6. Befriend Other Parents

Other parents are a terrific way to keep tabs on school activities and happenings. While gossiping is never a good idea, it's helpful to have another person you can call on to find out what is going on in the classroom or to check in on upcoming school events. Establishing relationships with other moms and dads also offer up plenty of opportunities for playdates, carpools and emergency situations where you might need an extra hand.

7. Review Your Child's Social Skills

Your little one doesn't have to be the next Emily Post, but she should have a basic grasp of how to behave in public. From using the restroom on her own to knowing to say "please" and "thank you," there are some practical skills that your preschooler should have mastered by now, or at least possess a basic understanding.

When you are out together, go over some basic rules of how to behave, whether it's washing his hands after going to the bathroom to making sure he knows how to open his juice box on his own. Not only will these simple lessons boost your child's confidence, but they will build on his ongoing social growth. If your child is on the shy side, there is lots you can do to encourage her to come out of her shell, like role playing.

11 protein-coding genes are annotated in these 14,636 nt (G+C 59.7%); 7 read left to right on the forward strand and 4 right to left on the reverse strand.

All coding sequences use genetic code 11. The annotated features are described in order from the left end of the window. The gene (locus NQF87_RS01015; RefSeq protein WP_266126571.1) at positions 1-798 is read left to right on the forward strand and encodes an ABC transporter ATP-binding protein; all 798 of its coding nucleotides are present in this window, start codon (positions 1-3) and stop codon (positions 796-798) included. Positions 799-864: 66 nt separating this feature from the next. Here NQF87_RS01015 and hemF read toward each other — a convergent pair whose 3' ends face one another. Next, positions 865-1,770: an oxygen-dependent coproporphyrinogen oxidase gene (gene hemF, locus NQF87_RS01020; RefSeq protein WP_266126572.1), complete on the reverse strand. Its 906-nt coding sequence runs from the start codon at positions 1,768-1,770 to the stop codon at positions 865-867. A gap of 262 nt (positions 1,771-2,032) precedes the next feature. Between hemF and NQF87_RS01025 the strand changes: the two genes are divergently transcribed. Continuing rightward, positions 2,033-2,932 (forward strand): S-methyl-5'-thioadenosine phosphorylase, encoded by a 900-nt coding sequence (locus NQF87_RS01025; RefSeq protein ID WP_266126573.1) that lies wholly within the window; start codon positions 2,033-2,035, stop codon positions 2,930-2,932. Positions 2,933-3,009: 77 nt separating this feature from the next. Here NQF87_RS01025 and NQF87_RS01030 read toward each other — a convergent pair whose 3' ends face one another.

8. Make Your Home School-Friendly

Even if your preschooler doesn't have homework yet, it's a good idea to set aside a special place in the house where she can do schoolwork -- coloring, cutting, painting and other activities. It can be a desk in her room or even a cleared off spot on your dining room table. Keep some basic school supplies like crayons and safety scissors on hand. After she's finished, make sure she knows to put everything back in its proper spot -- just like she needs to do at school.

When he comes home, make sure he knows to hang his jacket and backpack up. Prepare his backpack the night before, making sure all snacks, permission slips, library books, etc. are where they need to be.

9. Encourage Learning Outside the Classroom

Make every day a learning adventure. Whether you are in the car, on line or just hanging around the house, there are very easy ways you can build your preschooler's math and vocabulary skills with very little effort.

Even playing board and computer games are productive. They teach your child about sequences, rules and taking turns, important skills that translate well into the classroom. Educational toys are especially designed to help your child learn something, while helping develop socially and emotionally.

10. Ask Lots of Questions

Take an interest in what your child does at school. If she brings home papers, go over it together and talk about what she learned. If there is a particular subject that she seems to enjoy, go to the library and find books that make encourage her interest.

After a few weeks of school, it's common for some preschoolers to act out a little and maybe even show some behavior regression. Relax, this will pass. As he adjusts to the new schedule, your preschooler may have some behavioral issues, but will grow out out of them as he gets used to the routine.

Be supportive. Ask questions about her favorite and least favorite parts of the day and share your own school experiences.